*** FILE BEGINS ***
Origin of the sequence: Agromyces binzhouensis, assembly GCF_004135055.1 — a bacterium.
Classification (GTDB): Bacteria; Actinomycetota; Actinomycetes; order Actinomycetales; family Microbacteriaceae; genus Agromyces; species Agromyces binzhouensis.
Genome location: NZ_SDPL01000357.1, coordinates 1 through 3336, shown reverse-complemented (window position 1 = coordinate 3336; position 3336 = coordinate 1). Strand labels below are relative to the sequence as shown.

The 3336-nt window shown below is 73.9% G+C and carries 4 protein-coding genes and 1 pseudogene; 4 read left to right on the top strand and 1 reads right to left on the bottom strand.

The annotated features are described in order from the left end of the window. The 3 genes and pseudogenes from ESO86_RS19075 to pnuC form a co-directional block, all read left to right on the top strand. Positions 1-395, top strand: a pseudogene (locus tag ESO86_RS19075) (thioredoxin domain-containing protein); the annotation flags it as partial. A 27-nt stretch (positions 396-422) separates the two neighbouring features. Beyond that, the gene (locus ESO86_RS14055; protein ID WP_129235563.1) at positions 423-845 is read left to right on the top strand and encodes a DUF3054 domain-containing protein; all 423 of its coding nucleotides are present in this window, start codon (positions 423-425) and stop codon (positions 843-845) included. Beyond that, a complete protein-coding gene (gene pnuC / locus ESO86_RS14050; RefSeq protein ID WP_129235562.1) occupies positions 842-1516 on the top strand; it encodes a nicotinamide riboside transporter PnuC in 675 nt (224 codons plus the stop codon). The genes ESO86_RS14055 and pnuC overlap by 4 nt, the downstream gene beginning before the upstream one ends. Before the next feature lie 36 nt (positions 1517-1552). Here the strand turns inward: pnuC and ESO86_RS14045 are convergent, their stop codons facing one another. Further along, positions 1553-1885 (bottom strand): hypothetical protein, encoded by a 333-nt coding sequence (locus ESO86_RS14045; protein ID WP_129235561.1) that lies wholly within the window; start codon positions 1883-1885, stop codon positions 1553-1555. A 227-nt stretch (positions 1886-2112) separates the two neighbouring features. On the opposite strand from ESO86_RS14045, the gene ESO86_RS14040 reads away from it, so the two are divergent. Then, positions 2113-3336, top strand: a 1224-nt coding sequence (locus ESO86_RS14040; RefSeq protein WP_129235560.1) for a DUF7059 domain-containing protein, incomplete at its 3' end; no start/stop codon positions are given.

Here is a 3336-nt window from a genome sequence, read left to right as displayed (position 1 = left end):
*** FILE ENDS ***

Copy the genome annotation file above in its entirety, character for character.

Origin of the sequence: Agromyces binzhouensis, assembly GCF_004135055.1 — a bacterium.
Classification (GTDB): Bacteria; Actinomycetota; Actinomycetes; order Actinomycetales; family Microbacteriaceae; genus Agromyces; species Agromyces binzhouensis.
Genome location: NZ_SDPL01000357.1, coordinates 1 through 3336, shown reverse-complemented (window position 1 = coordinate 3336; position 3336 = coordinate 1). Strand labels below are relative to the sequence as shown.

The 3336-nt window shown below is 73.9% G+C and carries 4 protein-coding genes and 1 pseudogene; 4 read left to right on the top strand and 1 reads right to left on the bottom strand.

The annotated features are described in order from the left end of the window. The 3 genes and pseudogenes from ESO86_RS19075 to pnuC form a co-directional block, all read left to right on the top strand. Positions 1-395, top strand: a pseudogene (locus tag ESO86_RS19075) (thioredoxin domain-containing protein); the annotation flags it as partial. A 27-nt stretch (positions 396-422) separates the two neighbouring features. Beyond that, the gene (locus ESO86_RS14055; protein ID WP_129235563.1) at positions 423-845 is read left to right on the top strand and encodes a DUF3054 domain-containing protein; all 423 of its coding nucleotides are present in this window, start codon (positions 423-425) and stop codon (positions 843-845) included. Beyond that, a complete protein-coding gene (gene pnuC / locus ESO86_RS14050; RefSeq protein ID WP_129235562.1) occupies positions 842-1516 on the top strand; it encodes a nicotinamide riboside transporter PnuC in 675 nt (224 codons plus the stop codon). The genes ESO86_RS14055 and pnuC overlap by 4 nt, the downstream gene beginning before the upstream one ends. Before the next feature lie 36 nt (positions 1517-1552). Here the strand turns inward: pnuC and ESO86_RS14045 are convergent, their stop codons facing one another. Further along, positions 1553-1885 (bottom strand): hypothetical protein, encoded by a 333-nt coding sequence (locus ESO86_RS14045; protein ID WP_129235561.1) that lies wholly within the window; start codon positions 1883-1885, stop codon positions 1553-1555. A 227-nt stretch (positions 1886-2112) separates the two neighbouring features. On the opposite strand from ESO86_RS14045, the gene ESO86_RS14040 reads away from it, so the two are divergent. Then, positions 2113-3336, top strand: a 1224-nt coding sequence (locus ESO86_RS14040; RefSeq protein WP_129235560.1) for a DUF7059 domain-containing protein, incomplete at its 3' end; no start/stop codon positions are given.

Here is a 3336-nt window from a genome sequence, read left to right as displayed (position 1 = left end):